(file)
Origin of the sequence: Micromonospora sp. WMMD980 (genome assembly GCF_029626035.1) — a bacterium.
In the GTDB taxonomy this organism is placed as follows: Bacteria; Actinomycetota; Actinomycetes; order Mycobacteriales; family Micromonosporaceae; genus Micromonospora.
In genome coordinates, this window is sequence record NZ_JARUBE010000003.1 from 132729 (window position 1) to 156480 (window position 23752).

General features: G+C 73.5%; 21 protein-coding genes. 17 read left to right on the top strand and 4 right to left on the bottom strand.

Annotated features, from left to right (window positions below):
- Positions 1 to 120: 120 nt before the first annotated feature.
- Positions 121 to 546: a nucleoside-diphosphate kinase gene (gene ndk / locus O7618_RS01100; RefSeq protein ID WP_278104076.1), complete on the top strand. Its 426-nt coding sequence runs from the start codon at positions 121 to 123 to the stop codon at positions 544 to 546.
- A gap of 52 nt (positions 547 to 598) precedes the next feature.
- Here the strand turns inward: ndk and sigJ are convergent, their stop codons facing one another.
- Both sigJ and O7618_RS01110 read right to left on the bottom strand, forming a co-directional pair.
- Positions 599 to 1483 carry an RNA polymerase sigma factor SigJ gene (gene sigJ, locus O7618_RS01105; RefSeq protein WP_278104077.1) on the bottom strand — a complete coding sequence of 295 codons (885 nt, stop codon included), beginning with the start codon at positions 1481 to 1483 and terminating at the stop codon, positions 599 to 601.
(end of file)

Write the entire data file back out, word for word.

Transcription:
Origin of the sequence: Micromonospora sp. WMMD980 (genome assembly GCF_029626035.1) — a bacterium.
In the GTDB taxonomy this organism is placed as follows: Bacteria; Actinomycetota; Actinomycetes; order Mycobacteriales; family Micromonosporaceae; genus Micromonospora.
In genome coordinates, this window is sequence record NZ_JARUBE010000003.1 from 132729 (window position 1) to 156480 (window position 23752).

General features: G+C 73.5%; 21 protein-coding genes. 17 read left to right on the top strand and 4 right to left on the bottom strand.

Annotated features, from left to right (window positions below):
- Positions 1 to 120: 120 nt before the first annotated feature.
- Positions 121 to 546: a nucleoside-diphosphate kinase gene (gene ndk / locus O7618_RS01100; RefSeq protein ID WP_278104076.1), complete on the top strand. Its 426-nt coding sequence runs from the start codon at positions 121 to 123 to the stop codon at positions 544 to 546.
- A gap of 52 nt (positions 547 to 598) precedes the next feature.
- Here the strand turns inward: ndk and sigJ are convergent, their stop codons facing one another.
- Both sigJ and O7618_RS01110 read right to left on the bottom strand, forming a co-directional pair.
- Positions 599 to 1483 carry an RNA polymerase sigma factor SigJ gene (gene sigJ, locus O7618_RS01105; RefSeq protein WP_278104077.1) on the bottom strand — a complete coding sequence of 295 codons (885 nt, stop codon included), beginning with the start codon at positions 1481 to 1483 and terminating at the stop codon, positions 599 to 601.